Professor Thoday also established the tradition that Part II Genetics is a very broadly based training in the subject, expecting his students to study (if not with equal enthusiasm) theoretical population genetics and molecular biology (fields which then had no contact whatsoever). The Part II class remained quite small (between 2 and 10) throughout the Sixties, and the Department undoubtedly suffered from its peripheral location (for a period members even came to the Downing Site in central Cambridge for the weekly Tea Club, in an attempt to reduce the isolation). This was offset by a very collegial atmosphere; most of the Department lunched at the Milton Arms pub, and undergraduates could get their revenge on their elders at the dart board.
The changes to the teaching of Biology in the Sixties had a major impact on the Department. With the new Biology of Cells and Biology of Organisms courses (1963) the Department was, for the first time, involved in the formal teaching of Part I. This was soon strengthened when the Department collaborated with those of Zoology and Botany in the teaching of biology at Part IB. Although the Milton Road site had great advantages, it became increasingly difficult to collaborate and teach in the town centre and, with some relief, the Department moved to its present building (which had been the School of Agriculture) in 1976. This building, which had been erected in 1910 for the old School of Agriculture, is singled out for praise in a 'Nature' article of 1998 [vol. 395, page 849]. In it, the author points out that the grandeur of its Edwardian exterior appears to have stood the test of time better than the more evidently functional modern buildings on the site.
The move to the centre of town coincided with beginning of the explosion of molecular biology, in particular with the introduction of the techniques of molecular genetics to a wide variety of problems. With Medical Research Council funds, the Department built a Category 2 containment laboratory for genetic engineering in 1979, a facility that was used for a time by all other central departments (and prompting the 'Cambridge Evening News' to warn its readers of the risk of meeting bug-eyed monsters in Tennis Court Road). The move also allowed considerable expansion of the Department, in both teaching (to a Part II class of 25 - 30) and research. Indeed, it was only after the move that we had the space and facilities to allow large and well-funded research groups to evolve.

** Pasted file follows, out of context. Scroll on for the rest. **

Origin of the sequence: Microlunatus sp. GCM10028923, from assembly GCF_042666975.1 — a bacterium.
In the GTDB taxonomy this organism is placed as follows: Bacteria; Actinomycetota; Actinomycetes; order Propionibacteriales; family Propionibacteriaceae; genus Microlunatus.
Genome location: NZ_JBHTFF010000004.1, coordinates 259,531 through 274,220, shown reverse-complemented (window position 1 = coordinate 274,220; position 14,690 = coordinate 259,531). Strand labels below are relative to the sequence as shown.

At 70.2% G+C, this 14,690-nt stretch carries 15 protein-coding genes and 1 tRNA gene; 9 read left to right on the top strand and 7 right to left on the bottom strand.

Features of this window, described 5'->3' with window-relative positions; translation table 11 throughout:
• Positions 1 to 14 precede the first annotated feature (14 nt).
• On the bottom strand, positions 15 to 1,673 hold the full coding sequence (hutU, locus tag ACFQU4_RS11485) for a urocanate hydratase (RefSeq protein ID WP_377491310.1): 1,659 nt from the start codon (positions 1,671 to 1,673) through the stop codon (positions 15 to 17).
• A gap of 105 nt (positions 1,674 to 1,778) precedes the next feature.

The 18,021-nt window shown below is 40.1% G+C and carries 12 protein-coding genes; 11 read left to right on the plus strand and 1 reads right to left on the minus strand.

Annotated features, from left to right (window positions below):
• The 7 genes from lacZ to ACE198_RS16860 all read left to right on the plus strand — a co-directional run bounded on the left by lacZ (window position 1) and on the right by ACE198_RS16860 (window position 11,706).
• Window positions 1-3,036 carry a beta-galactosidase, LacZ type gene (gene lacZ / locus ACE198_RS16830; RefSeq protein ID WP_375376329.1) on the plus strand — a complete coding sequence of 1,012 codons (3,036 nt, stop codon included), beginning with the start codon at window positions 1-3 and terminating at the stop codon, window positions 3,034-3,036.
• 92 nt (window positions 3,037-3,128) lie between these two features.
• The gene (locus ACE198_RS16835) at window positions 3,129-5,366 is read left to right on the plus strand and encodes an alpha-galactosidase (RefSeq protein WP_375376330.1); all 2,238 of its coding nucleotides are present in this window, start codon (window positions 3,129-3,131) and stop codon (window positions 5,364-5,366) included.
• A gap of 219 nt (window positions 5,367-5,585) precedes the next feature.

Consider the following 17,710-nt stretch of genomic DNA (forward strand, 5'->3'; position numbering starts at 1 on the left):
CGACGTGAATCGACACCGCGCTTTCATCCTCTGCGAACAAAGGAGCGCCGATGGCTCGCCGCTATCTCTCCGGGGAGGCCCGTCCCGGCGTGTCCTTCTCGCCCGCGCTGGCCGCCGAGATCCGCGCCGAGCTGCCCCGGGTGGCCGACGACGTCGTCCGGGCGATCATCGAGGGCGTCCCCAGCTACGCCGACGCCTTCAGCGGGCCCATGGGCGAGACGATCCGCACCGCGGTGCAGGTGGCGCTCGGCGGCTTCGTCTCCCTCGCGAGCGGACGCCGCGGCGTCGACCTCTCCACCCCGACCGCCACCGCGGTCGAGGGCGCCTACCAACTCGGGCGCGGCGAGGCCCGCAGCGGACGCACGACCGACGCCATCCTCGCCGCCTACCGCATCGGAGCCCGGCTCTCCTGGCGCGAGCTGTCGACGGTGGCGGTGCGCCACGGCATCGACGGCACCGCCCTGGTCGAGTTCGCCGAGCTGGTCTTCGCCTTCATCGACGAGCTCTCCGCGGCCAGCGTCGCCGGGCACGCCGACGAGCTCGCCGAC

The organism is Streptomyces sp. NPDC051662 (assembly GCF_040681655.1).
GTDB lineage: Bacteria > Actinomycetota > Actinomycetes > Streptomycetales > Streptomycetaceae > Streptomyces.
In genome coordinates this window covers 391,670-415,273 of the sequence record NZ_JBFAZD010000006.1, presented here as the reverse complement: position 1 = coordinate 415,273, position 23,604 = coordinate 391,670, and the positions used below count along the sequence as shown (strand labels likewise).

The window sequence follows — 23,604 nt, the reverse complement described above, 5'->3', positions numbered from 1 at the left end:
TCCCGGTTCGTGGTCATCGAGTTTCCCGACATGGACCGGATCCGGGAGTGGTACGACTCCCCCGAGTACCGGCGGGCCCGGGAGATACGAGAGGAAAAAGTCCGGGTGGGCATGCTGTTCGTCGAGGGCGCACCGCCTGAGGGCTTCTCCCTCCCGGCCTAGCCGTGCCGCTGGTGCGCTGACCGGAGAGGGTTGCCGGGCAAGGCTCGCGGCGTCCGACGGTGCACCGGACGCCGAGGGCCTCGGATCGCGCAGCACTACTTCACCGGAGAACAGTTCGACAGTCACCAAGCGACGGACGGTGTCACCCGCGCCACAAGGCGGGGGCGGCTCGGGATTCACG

As a consequence of moving to a centrally-located site, we lost the field facilities at Milton Road, and in 1977 a new Genetics Field Station was opened on University land off Huntingdon Road. In 1984, the Wolfson Foundation financed the building of a purpose-built laboratory on that site. This remained until 2010 when University developments in North West Cambridge forced it to be relocated to the Animal Behaviour site in Madingley.
Professor Thoday retired in 1984, and, after a short break, was succeeded by John Fincham, who had previously been Buchanan Professor of Genetics in Edinburgh. (Both Thoday and Fincham had undertaken their PhDs in genetics in the Botany School in Cambridge). By then, the Department had become fully integrated with its sister departments in Biology. As early as 1979 we had initiated the joint teaching of developmental biology at Part II, and in 1989 this was extended to ecology. Changes to Part IB in 1988, the introduction of a joint Molecular and Cell Biology course, further integrated the teaching of genetics with that of the other biological sciences.